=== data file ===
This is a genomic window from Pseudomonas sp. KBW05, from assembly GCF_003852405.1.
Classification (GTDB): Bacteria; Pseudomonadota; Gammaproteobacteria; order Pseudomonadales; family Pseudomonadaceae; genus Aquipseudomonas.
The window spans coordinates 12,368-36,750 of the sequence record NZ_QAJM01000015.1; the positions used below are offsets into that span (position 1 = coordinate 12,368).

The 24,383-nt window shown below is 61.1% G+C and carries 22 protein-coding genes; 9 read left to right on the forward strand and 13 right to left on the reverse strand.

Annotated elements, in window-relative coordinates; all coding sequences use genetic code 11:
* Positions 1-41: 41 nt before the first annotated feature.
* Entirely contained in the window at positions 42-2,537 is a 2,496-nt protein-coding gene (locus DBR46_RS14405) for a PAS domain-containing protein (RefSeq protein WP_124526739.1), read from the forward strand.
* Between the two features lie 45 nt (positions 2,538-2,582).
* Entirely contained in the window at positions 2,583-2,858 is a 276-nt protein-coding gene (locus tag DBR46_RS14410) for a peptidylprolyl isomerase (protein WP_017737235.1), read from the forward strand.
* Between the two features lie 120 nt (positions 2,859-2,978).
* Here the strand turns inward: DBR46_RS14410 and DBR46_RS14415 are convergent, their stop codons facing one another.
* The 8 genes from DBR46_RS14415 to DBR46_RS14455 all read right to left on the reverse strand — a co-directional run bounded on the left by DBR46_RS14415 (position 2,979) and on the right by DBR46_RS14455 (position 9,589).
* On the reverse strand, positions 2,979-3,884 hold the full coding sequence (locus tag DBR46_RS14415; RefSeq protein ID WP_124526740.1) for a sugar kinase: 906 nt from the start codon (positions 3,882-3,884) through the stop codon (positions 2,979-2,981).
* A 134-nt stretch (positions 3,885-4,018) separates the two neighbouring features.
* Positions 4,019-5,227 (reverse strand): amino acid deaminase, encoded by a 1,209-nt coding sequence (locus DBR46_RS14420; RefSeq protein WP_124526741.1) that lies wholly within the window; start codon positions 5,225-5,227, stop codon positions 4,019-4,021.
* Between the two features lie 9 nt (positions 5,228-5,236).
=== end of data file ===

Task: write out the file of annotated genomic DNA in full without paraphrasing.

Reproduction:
This is a genomic window from Pseudomonas sp. KBW05, from assembly GCF_003852405.1.
Classification (GTDB): Bacteria; Pseudomonadota; Gammaproteobacteria; order Pseudomonadales; family Pseudomonadaceae; genus Aquipseudomonas.
The window spans coordinates 12,368-36,750 of the sequence record NZ_QAJM01000015.1; the positions used below are offsets into that span (position 1 = coordinate 12,368).

The 24,383-nt window shown below is 61.1% G+C and carries 22 protein-coding genes; 9 read left to right on the forward strand and 13 right to left on the reverse strand.

Annotated elements, in window-relative coordinates; all coding sequences use genetic code 11:
* Positions 1-41: 41 nt before the first annotated feature.
* Entirely contained in the window at positions 42-2,537 is a 2,496-nt protein-coding gene (locus DBR46_RS14405) for a PAS domain-containing protein (RefSeq protein WP_124526739.1), read from the forward strand.
* Between the two features lie 45 nt (positions 2,538-2,582).
* Entirely contained in the window at positions 2,583-2,858 is a 276-nt protein-coding gene (locus tag DBR46_RS14410) for a peptidylprolyl isomerase (protein WP_017737235.1), read from the forward strand.
* Between the two features lie 120 nt (positions 2,859-2,978).
* Here the strand turns inward: DBR46_RS14410 and DBR46_RS14415 are convergent, their stop codons facing one another.
* The 8 genes from DBR46_RS14415 to DBR46_RS14455 all read right to left on the reverse strand — a co-directional run bounded on the left by DBR46_RS14415 (position 2,979) and on the right by DBR46_RS14455 (position 9,589).
* On the reverse strand, positions 2,979-3,884 hold the full coding sequence (locus tag DBR46_RS14415; RefSeq protein ID WP_124526740.1) for a sugar kinase: 906 nt from the start codon (positions 3,882-3,884) through the stop codon (positions 2,979-2,981).
* A 134-nt stretch (positions 3,885-4,018) separates the two neighbouring features.
* Positions 4,019-5,227 (reverse strand): amino acid deaminase, encoded by a 1,209-nt coding sequence (locus DBR46_RS14420; RefSeq protein WP_124526741.1) that lies wholly within the window; start codon positions 5,225-5,227, stop codon positions 4,019-4,021.
* Between the two features lie 9 nt (positions 5,228-5,236).